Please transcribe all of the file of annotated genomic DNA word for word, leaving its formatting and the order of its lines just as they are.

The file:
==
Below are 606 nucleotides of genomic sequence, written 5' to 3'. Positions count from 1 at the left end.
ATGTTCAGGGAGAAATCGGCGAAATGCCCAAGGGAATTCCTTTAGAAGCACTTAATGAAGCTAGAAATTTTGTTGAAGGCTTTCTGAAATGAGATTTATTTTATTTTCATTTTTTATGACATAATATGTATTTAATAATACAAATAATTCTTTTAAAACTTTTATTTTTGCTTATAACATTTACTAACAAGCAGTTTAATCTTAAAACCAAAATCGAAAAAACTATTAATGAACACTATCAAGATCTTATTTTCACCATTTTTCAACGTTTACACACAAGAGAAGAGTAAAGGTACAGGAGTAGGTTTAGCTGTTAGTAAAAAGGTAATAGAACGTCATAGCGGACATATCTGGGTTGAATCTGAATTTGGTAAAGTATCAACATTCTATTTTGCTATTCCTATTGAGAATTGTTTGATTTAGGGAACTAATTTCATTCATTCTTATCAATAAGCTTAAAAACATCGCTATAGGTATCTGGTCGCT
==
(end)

Below are 606 nucleotides of genomic sequence, written 5' to 3'. Positions count from 1 at the left end.
ATGTTCAGGGAGAAATCGGCGAAATGCCCAAGGGAATTCCTTTAGAAGCACTTAATGAAGCTAGAAATTTTGTTGAAGGCTTTCTGAAATGAGATTTATTTTATTTTCATTTTTTATGACATAATATGTATTTAATAATACAAATAATTCTTTTAAAACTTTTATTTTTGCTTATAACATTTACTAACAAGCAGTTTAATCTTAAAACCAAAATCGAAAAAACTATTAATGAACACTATCAAGATCTTATTTTCACCATTTTTCAACGTTTACACACAAGAGAAGAGTAAAGGTACAGGAGTAGGTTTAGCTGTTAGTAAAAAGGTAATAGAACGTCATAGCGGACATATCTGGGTTGAATCTGAATTTGGTAAAGTATCAACATTCTATTTTGCTATTCCTATTGAGAATTGTTTGATTTAGGGAACTAATTTCATTCATTCTTATCAATAAGCTTAAAAACATCGCTATAGGTATCTGGTCGCT